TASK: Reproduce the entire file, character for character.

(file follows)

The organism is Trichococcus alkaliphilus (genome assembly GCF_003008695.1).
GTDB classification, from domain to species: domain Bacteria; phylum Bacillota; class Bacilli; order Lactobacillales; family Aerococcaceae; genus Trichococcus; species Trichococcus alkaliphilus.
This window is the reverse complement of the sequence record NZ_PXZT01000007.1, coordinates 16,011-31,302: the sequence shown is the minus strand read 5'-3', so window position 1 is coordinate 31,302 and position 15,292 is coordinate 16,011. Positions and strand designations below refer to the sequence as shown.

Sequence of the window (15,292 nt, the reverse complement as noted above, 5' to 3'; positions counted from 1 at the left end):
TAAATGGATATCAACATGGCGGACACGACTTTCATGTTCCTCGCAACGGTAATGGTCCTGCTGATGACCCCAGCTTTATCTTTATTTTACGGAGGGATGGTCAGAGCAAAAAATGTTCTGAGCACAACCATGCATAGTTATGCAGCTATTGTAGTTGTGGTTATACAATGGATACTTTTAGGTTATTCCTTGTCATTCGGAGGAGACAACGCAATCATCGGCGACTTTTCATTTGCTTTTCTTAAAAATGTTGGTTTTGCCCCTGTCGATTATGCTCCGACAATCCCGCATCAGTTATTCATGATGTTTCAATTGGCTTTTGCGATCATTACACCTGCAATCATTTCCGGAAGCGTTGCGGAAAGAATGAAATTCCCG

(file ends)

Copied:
The organism is Trichococcus alkaliphilus (genome assembly GCF_003008695.1).
GTDB classification, from domain to species: domain Bacteria; phylum Bacillota; class Bacilli; order Lactobacillales; family Aerococcaceae; genus Trichococcus; species Trichococcus alkaliphilus.
This window is the reverse complement of the sequence record NZ_PXZT01000007.1, coordinates 16,011-31,302: the sequence shown is the minus strand read 5'-3', so window position 1 is coordinate 31,302 and position 15,292 is coordinate 16,011. Positions and strand designations below refer to the sequence as shown.

Sequence of the window (15,292 nt, the reverse complement as noted above, 5' to 3'; positions counted from 1 at the left end):
TAAATGGATATCAACATGGCGGACACGACTTTCATGTTCCTCGCAACGGTAATGGTCCTGCTGATGACCCCAGCTTTATCTTTATTTTACGGAGGGATGGTCAGAGCAAAAAATGTTCTGAGCACAACCATGCATAGTTATGCAGCTATTGTAGTTGTGGTTATACAATGGATACTTTTAGGTTATTCCTTGTCATTCGGAGGAGACAACGCAATCATCGGCGACTTTTCATTTGCTTTTCTTAAAAATGTTGGTTTTGCCCCTGTCGATTATGCTCCGACAATCCCGCATCAGTTATTCATGATGTTTCAATTGGCTTTTGCGATCATTACACCTGCAATCATTTCCGGAAGCGTTGCGGAAAGAATGAAATTCCCG